Jami has a rare kidney ailment known as Dense Deposit disease. She’s had two kidney transplants and the second one has lasted 11 years already. Kristin was born with kidney damage and had her transplant about a year and half ago. When a company newsletter highlighted Kristin’s transplant, the two forged a friendship and share a dedication to  the kidney cause.

“We wanted to combine our efforts and find an organization we could get behind,” Jami said. “We wanted to let people know they aren’t alone, that there are people out there who have been through this and want to help.”

Both Jami and Kristin have taken part in other charity walks, but this time they decided to start their own event dedicated to the fight against kidney disease. For the past few months they have been worked to organize the first-ever National Kidney Foundation Southeast Iowa Kidney Walk to be held in Ottumwa.

“We reserved a pretty big park, planned the route and made a Facebook page,” Jami said. “We recently got our first donation from a local business in Fairfield, and a lot of businesses said they would put together a team and will be there. Our workplace is going to help out too, along with Walgreens. It seems people are getting really excited.”

While starting out small this year, both Jami and Kristin are looking forward to continuing the Ottumwa event and making an impact locally in the lives of kidney patients.

FDNY Paramedic Saves Lives While Fighting Kidney Disease

r-paramedicVictor Potito, 36 of Flushing, is one of the thousands who attended the New York City Kidney Walk in October 2012. Potito has been a paramedic with the FDNY for 16 years. He worked at the World Trade Center on 9/11 and trains EMTs at Queensborough Community College.

 “He’s my hero,” said Ana Vivanco, who just married Victor in August 2012.

While Victor has dedicated his life to serving those in need of urgent medical care, he also has to care for himself. Victor has polycystic kidney disease, and will at some point need to go on dialysis or have a kidney transplant. Victor has known about his condition since he was 23, and has been able to slow the decline of his kidney function through healthy habits, weight loss and a careful diet.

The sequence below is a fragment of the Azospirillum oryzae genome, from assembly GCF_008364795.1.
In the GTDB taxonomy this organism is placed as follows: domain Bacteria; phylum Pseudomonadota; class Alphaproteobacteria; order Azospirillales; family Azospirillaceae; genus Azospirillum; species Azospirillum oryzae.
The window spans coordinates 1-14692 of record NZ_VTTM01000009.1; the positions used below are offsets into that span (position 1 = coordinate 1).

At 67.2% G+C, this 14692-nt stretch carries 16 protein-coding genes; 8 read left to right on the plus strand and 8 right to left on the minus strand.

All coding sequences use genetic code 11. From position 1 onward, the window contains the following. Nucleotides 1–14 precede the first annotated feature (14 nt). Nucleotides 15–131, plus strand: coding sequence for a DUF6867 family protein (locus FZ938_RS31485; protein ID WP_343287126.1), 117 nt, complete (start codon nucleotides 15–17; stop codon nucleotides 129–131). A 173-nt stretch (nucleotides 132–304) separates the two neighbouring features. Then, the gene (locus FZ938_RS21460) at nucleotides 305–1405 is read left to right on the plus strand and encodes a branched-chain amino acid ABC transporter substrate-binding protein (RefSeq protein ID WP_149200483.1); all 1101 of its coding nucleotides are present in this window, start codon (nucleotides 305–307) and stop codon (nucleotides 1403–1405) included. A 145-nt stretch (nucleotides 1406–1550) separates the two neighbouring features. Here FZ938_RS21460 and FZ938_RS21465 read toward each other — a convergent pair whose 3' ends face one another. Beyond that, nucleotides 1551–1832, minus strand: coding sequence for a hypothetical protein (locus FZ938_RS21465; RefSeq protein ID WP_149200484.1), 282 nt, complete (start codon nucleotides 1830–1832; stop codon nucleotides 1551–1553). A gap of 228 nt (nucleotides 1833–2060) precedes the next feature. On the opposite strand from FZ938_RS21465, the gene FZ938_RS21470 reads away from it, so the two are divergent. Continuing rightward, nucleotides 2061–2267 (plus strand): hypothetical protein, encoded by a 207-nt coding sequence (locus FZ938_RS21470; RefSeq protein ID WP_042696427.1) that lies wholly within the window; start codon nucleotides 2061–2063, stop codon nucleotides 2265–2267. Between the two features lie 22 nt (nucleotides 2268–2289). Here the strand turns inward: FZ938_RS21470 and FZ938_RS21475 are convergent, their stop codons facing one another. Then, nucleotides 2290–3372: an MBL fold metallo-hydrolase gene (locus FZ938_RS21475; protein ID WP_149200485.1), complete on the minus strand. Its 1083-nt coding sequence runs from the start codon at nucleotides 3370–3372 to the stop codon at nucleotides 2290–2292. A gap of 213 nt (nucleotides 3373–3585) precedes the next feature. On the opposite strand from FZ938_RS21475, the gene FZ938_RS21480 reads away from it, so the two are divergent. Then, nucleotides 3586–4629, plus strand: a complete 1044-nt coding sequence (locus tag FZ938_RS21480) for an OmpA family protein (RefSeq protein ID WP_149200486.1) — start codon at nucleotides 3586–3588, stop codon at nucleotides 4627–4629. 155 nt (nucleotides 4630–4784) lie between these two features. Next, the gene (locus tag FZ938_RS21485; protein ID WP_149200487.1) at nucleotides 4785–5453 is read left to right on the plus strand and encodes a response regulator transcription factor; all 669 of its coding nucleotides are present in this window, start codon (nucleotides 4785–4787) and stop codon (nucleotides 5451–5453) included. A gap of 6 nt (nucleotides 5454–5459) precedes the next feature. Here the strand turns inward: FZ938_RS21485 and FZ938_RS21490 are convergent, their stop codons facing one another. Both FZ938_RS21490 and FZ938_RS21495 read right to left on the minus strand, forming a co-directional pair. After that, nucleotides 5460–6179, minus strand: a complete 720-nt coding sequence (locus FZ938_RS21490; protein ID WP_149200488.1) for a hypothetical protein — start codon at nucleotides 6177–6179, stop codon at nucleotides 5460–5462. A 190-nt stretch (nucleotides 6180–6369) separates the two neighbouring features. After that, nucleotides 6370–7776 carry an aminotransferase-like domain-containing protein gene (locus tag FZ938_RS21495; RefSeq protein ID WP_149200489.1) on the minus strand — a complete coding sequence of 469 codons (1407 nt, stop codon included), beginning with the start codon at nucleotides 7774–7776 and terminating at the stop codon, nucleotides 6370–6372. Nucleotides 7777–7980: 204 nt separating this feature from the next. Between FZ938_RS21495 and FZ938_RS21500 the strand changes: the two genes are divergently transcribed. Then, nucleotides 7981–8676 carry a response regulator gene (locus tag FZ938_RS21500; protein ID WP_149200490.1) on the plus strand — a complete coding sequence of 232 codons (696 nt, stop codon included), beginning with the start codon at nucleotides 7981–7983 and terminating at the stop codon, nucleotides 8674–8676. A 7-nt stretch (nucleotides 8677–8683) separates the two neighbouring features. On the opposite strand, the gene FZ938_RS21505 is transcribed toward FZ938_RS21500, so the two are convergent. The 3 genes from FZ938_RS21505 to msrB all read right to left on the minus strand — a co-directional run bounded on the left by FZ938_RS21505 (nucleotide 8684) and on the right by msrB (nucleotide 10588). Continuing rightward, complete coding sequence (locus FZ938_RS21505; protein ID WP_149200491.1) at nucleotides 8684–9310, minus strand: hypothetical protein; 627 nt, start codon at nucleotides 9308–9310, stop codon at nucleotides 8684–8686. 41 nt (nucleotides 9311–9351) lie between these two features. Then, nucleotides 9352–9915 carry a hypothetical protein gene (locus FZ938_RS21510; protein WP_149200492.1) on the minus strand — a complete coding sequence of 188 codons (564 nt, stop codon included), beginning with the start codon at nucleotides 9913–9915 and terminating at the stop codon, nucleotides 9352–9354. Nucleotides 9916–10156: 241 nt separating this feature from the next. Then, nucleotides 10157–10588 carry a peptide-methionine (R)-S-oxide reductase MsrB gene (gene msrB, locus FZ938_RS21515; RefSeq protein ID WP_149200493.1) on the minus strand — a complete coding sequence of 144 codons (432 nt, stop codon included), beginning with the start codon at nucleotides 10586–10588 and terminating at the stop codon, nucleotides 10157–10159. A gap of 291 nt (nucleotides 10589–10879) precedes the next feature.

“The best thing I can say is, go to your doctor and stay on top of your health s,” he said. “Sooner or later, it ends up getting the best of you and if you take care of it now it, you may  lead a longer life.”

Ana is hoping that her new husband will be able to continue his important work saving lives in New York City, despite the hard road ahead. To spread awareness and build a support network, they are getting involved with the National Kidney Foundation, and participated in the Kidney Walk, along with thousands of others who are fighting kidney disease, including Nick Cannon, entertainer and host of America’s Got Talent.

“I walk because I want him around until he’s 95,” Ana said.”But PKD does progress and leads to kidney failure. So raising awareness about kidney disease and the need for organ donation is very important to me and our family.”

Fighting Kidney Disease and Walking for Awareness

r-PinsentLeyla and Brett Pinsent were married less than a year when they hit their first major road bump – kidney disease.

Right before Christmas last year, Leyla started having severe chest pain – it was the first sign of a form of kidney disease called crescentic glomerulonephritis. By the time she was diagnosed, Leyla was close to kidney failure and doctors were cautiously warning that she might need a kidney transplant.

“It’s not something you expect to happen in your first year of marriage,” said Brett. “It makes you understand how precious life is.”

Leyla went through chemotherapy to prevent her body from attacking her damaged kidneys, and then started a process of rebuilding her immune system and kidneys through steroids and transfusions. She narrowly avoided dialysis. Slowly, her kidneys recovered from the brink of failure, an outcome that is not possible for the majority of kidney disease patients.

“I realize that I was extremely lucky,” she said.

Deeply impacted by his wife’s fight, and the other kidney disease patients the Pinsents met during their ordeal, Brett has decided to become an altruistic kidney donor. He will give up his kidney once Leyla has fully recovered and he is assured by doctors that she will not need a transplant herself.

“There were people around us who weren’t as fortunate,” Brett said. “I never realized how prevalent kidney disease is until Leyla got it. When you think of disease, kidneys don’t come to mind, but it is a really big deal.”

While waiting to donate, the Pinsents are getting involved with the National Kidney Foundation, and participating in the Los Angeles Kidney Walk.

This is a good way of making people more aware of kidney disease,” said Leyla. “If it helps someone to get their kidneys checked out, or convinces someone to become an organ donor, it’s worth it.”